From: George Murphy (email@example.com)
Date: Fri Sep 05 2003 - 11:06:23 EDT
Howard J. Van Till wrote:
> >From: "Terry M. Gray" <firstname.lastname@example.org>...........................
> > Theology that goes beyond the Bible is mere speculation.
> Show me a theology that does not contain any speculative elements that go
> beyond what is explicitly stated in the canon. :)
It's true that one can't really insist on a strict /sola scriptura/ position in
which we'd do absolutely nothing but read the Bible & try to draw conclusions from it.
We wouldn't even be able to read the Bible if we couldn't learn about Hebrew & Greek
from extra-biblical sources. We also need such sources to make sense of the geography
&c of biblical accounts. & more generally, most of us on this list think that
scientific knowledge of the world needs to be taken into account in interpreting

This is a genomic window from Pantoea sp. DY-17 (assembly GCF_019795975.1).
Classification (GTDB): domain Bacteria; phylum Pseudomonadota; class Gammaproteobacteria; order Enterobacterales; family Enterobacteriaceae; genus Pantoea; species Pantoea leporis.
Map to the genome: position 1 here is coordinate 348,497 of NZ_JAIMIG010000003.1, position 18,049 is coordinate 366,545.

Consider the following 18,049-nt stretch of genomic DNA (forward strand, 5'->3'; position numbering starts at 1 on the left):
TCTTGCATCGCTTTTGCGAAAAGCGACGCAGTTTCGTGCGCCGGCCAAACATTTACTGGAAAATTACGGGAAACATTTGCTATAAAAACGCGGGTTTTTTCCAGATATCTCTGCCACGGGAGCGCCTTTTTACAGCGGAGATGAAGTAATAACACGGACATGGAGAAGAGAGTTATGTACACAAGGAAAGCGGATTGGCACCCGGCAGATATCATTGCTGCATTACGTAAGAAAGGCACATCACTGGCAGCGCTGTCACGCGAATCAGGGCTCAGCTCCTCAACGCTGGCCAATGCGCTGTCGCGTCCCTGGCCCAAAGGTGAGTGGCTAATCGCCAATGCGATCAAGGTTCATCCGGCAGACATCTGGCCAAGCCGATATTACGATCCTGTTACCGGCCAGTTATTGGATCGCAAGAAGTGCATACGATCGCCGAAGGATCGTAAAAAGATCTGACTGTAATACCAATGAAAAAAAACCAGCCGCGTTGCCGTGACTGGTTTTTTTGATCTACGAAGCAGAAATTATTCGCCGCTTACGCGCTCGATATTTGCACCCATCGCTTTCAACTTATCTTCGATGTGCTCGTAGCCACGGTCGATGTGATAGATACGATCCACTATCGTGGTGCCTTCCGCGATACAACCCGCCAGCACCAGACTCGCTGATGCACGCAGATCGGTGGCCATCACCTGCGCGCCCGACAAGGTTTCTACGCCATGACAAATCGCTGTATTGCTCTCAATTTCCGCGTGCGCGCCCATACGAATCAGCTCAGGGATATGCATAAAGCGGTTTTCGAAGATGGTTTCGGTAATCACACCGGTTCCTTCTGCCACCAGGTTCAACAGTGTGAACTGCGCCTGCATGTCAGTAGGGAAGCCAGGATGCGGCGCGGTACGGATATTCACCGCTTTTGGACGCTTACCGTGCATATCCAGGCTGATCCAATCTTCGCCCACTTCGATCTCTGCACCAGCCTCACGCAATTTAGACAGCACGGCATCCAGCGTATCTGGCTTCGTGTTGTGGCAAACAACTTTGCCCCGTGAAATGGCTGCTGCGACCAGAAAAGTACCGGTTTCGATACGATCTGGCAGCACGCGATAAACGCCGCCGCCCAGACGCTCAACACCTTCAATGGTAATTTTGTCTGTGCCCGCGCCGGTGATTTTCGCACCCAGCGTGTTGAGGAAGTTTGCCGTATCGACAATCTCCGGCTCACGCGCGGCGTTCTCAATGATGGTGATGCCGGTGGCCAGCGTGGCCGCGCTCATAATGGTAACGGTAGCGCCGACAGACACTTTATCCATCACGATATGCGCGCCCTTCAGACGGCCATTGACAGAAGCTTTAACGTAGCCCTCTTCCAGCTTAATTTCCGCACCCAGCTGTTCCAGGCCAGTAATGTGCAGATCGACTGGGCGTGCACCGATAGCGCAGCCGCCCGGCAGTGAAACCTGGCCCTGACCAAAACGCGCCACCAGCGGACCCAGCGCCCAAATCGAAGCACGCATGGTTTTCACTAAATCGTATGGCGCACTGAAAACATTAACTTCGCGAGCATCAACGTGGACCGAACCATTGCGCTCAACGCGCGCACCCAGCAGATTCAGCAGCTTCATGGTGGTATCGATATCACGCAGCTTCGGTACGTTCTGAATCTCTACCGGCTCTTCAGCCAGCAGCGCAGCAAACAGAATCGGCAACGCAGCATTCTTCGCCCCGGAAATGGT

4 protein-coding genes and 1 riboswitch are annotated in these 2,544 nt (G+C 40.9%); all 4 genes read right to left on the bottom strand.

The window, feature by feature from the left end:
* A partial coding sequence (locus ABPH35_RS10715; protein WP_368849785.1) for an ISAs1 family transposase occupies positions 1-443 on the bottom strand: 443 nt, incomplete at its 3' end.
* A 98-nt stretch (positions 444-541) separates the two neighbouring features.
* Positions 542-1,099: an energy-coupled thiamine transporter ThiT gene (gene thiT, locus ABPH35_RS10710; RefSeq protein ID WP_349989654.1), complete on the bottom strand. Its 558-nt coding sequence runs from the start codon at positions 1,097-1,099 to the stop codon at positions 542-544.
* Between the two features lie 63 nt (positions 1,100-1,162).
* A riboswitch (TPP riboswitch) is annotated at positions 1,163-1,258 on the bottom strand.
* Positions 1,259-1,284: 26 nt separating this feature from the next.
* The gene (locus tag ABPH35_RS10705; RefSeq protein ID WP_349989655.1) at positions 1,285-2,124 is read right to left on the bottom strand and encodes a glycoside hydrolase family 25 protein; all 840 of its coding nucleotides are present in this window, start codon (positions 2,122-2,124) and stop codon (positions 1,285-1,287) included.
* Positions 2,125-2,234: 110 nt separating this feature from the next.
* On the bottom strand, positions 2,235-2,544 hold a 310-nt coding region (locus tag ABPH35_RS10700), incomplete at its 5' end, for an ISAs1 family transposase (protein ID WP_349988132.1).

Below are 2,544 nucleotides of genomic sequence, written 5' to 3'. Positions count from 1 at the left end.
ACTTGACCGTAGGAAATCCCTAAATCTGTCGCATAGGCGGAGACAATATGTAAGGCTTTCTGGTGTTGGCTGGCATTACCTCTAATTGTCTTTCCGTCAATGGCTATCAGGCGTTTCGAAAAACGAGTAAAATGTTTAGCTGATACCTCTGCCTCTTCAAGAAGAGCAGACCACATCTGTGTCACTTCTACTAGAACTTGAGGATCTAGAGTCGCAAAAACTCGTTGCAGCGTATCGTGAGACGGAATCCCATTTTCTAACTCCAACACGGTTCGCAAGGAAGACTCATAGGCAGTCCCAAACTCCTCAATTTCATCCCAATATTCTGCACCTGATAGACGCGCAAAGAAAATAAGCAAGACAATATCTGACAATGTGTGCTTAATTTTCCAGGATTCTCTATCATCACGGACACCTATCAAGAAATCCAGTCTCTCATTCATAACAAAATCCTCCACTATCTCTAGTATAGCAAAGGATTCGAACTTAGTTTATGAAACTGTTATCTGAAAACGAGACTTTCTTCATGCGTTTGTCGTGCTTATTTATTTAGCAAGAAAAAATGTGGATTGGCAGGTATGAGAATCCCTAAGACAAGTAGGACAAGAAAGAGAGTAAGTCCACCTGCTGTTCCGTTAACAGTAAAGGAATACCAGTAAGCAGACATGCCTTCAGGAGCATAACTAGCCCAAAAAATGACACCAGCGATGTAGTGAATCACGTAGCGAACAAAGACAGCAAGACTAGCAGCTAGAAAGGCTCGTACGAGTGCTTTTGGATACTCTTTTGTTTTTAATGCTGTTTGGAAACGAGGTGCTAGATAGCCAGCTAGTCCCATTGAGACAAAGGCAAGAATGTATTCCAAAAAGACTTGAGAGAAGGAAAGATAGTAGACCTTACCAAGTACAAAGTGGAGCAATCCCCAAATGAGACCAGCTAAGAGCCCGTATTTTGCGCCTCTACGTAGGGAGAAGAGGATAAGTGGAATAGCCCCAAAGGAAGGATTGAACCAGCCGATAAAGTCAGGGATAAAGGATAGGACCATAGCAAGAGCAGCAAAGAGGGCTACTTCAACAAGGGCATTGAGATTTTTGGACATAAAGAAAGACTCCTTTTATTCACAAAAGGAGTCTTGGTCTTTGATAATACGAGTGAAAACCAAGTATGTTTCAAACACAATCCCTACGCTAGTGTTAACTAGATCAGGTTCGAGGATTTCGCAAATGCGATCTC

There is also a need to take seriously (which is not to say "accept
uncritically") the ways in which the church has interprted scripture in the past.
(Note, e.g., in the passages I quoted from Aquinas, that he doesn't simply cite verses
from Genesis & Proverbs but appeals to "the Catholic faith."
But if what the Christian church has accepted as the canon of scripture doesn't
play some kind of normative role for theology, it's hard for me to see how there can be
any assurance that that theology is Christian. This doesn't mean that it can't contain
any speculative elements or "theological opinions," but its hard core needs to have
fairly robust biblical support. I would take this as the irreducible requirement in the
Formula of Concord's statement that "the Word of God, and none other, shall establish
articles of faith."
George L. Murphy
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